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Tin Trading Still Suspended, Other Metals Prices Stable

October 26, 1985

LONDON (AP) _ Tin trading remained suspended Friday on the London Metal Exchange in the wake of a sharp price decline a day earlier, but members of an international price-support organization were said to be making progress on how to deal with the matter.

Meanwhile, prices of other metals were stable on the London exchange, apparently unaffected by the developments in the tin market.

The exchange said tin trading would remain suspended at least through Monday. Some metals traders said they doubted the market would reopen before Wednesday, following Tuesday’s scheduled meeting of the full governing council of the International Tin Council.

Trading in tin was suspended Thursday after the council, which is composed of 22 tin-producing and tin-consuming nations, ran out of money and ceased to support prices by buying the market’s surplus tin.

Before the London tin market was closed Thursday, the price of tin fell by 300 British pounds, or about $426, to 8,140 pounds, about $11,559, per metric ton.

The heads of the member countries’ delegations to the ITC met privately in London. Afterward, Pieter De Koning, a council official, said the talks were making progress.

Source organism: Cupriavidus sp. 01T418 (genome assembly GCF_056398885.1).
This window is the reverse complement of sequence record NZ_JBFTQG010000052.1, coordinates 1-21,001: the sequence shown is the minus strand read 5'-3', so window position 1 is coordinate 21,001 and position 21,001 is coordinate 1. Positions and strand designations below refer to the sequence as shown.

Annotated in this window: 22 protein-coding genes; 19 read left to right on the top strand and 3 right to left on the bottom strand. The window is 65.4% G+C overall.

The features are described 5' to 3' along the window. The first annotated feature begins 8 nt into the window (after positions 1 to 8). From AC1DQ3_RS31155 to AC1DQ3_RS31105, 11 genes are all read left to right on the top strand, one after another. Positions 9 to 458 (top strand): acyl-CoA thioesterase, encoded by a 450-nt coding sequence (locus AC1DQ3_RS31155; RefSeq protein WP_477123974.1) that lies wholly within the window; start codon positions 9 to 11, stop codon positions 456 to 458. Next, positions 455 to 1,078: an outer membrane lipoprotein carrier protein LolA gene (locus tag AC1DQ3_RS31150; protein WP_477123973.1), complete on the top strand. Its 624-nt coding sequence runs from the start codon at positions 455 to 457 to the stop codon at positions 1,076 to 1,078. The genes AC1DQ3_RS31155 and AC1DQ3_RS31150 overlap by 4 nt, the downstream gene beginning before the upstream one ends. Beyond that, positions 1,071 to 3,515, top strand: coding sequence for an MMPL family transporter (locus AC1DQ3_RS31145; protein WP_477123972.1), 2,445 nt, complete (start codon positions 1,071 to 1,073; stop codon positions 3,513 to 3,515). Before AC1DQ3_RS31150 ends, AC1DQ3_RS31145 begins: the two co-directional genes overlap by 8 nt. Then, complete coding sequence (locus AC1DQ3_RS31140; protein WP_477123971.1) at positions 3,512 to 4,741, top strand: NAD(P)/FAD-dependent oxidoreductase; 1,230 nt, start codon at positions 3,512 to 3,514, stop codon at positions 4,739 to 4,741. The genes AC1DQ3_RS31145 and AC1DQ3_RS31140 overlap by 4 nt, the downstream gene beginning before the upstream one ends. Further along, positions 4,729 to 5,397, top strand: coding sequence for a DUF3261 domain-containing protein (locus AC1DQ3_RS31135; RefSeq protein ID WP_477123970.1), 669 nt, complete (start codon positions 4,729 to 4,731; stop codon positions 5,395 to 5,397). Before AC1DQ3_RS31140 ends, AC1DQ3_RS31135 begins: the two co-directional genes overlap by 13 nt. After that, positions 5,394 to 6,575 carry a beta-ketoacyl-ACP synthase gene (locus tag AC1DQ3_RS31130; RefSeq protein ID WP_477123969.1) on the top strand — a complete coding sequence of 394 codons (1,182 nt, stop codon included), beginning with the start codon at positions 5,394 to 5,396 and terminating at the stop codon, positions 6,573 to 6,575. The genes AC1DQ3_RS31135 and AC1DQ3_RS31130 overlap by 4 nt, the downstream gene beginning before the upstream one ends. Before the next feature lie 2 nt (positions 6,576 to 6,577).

″We are looking at ways to restore confidence in the ITC,″ he said.

De Koning is in charge of buying tin for the ITC and managing the ITC’s tin stockpile to attempt to stabilize prices.

Tin council delegates, who spoke on condition they not be named, said the ITC was considering asking member governments to contribute more money to the ITC or to guarantee the debts.

De Koning said Thursday one of the council’s biggest problems was oversupply in the market because of expanding production by non-members.

He said the council had not received any of the 60 million pounds, or $85 million, in contributions approved by producer members at a meeting of government ministers last month in Canberra, Australia. The money was to have been used to help buy tin and help stabilize prices.

The council’s six producer members are Malaysia, Indonesia, Thailand, Australia, Zaire and Nigeria. Tin traders said the main offending non-members were Brazil and China.

Traders said the tin crisis did not spill over into the other metals traded on the exchange. Trading was calm, and the prices of copper, lead, zinc, aluminum, nickel and silver were little-changed Friday from their prices late Thursday.

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